Category Archives: Trees

Papery Husks

American hazelnuts, Schenley Park, July 2018 (photo by Kate St. John)
American hazelnuts, Schenley Park, July 2018 (photo by Kate St. John)

In late July, you may find nuts wrapped in papery green husks.

They’re American hazelnuts, Corylus americana, so closely related to the beaked hazel-nut Corylus cornuta that the two species can hybridize.  The nut wrappers tell them apart.

The husks on C. americana’s nuts are two leaf-like bracts with ragged tips. This photo by Paul Wray at forestryimages.org shows hairy leaf bracts and an unwrapped nut.

American hazel nut (photo by Paul Wray, Iowa State University via Bugwood.org, Creative Commons license)
American hazel nut (photo by Paul Wray, Iowa State University via Bugwood.org, Creative Commons license)

Beaked hazel-nut (C. cornuta) husks are so long and thin that they look like beaks, as seen in this photo from forestryimages.org.

Fruits of beaked hazelnut ((Caleb Slemmons, National Ecological Observatory Network, Bugwood.org, Creative Commons Attribution-Noncommercial 3.0 License))
Fruits of beaked hazelnut (Caleb Slemmons, National Ecological Observatory Network, Bugwood.org, Creative Commons Attribution-Noncommercial 3.0 License))

The nuts I found in Schenley Park don’t have long beaks but they aren’t quite the same as the C. americana photo above.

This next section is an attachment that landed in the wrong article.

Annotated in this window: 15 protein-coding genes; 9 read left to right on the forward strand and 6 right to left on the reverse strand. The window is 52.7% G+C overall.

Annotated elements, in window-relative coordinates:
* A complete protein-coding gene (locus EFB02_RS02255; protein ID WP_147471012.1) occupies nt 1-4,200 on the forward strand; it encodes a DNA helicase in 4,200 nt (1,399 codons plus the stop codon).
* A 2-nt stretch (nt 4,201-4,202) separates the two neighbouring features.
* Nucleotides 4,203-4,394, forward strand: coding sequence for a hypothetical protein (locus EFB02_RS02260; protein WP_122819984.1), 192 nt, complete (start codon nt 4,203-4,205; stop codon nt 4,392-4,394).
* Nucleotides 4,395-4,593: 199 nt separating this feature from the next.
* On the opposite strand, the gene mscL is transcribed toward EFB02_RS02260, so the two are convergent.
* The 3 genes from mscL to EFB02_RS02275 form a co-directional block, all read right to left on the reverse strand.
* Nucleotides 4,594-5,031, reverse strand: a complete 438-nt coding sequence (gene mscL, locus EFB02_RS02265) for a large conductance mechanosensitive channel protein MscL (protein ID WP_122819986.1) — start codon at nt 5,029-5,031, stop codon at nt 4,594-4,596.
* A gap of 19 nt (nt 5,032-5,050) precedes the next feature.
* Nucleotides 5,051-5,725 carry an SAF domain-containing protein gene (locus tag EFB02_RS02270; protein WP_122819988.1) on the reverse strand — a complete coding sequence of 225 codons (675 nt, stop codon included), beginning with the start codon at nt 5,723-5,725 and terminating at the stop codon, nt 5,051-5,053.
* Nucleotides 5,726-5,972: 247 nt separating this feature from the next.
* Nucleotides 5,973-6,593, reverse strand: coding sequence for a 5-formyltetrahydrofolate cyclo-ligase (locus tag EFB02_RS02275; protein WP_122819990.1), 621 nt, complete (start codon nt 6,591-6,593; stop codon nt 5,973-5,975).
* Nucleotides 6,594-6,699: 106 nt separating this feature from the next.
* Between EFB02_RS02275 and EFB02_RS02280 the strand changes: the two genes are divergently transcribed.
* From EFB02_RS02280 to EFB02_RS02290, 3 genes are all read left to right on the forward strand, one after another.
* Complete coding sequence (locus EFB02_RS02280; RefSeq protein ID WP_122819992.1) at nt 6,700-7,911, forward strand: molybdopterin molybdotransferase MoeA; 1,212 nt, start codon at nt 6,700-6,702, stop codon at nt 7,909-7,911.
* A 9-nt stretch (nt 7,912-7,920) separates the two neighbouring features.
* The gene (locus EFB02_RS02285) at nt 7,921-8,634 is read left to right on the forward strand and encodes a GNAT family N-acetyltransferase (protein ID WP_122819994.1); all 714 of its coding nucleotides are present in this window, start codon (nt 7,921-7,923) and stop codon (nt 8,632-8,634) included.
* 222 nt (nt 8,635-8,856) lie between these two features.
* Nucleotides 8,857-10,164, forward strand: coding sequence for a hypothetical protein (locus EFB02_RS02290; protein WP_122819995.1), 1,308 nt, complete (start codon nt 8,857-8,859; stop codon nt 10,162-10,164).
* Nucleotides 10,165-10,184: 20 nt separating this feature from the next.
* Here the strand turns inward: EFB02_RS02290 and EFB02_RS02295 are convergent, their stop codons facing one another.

I wonder if they’re hybrids.

 

(two photos by Kate St. John. photo number 5556599 by Caleb Slemmons, National Ecological Observatory Network, at Bugwood.org)

Balsam Blue

Balsam cones, La Manche Trail, Newfoundland, July 2018 (photo by Kate St. John)
Balsam cones, La Manche Trail, Newfoundland, July 2018 (photo by Kate St. John)

Did you know that the immature cones on balsam firs are gray-blue?  I didn’t because …

I see balsam trees every year in Maine but I’m only there in September when the cones are ripe and brown and about to disintegrate to release their seeds.

Where I live in western Pennsylvania there are no balsam firs (range map below) but eastern hemlocks are common. Hemlocks have some traits that are similar to balsam firs, so …

Balsam fir range map (image from Wikimedia Commons)
Balsam fir range map (image from Wikimedia Commons)

… when I saw balsam firs (Abies balsamea) in Newfoundland I misidentified them at first.  🙁

The balsam’s lower/newer twigs have flat needles on flat-looking branches.  Eastern hemlocks do, too, so I called this a hemlock.  (wrong!)

Balsam fir, symmetrical flat lower branch (photo from Wikimedia Commons)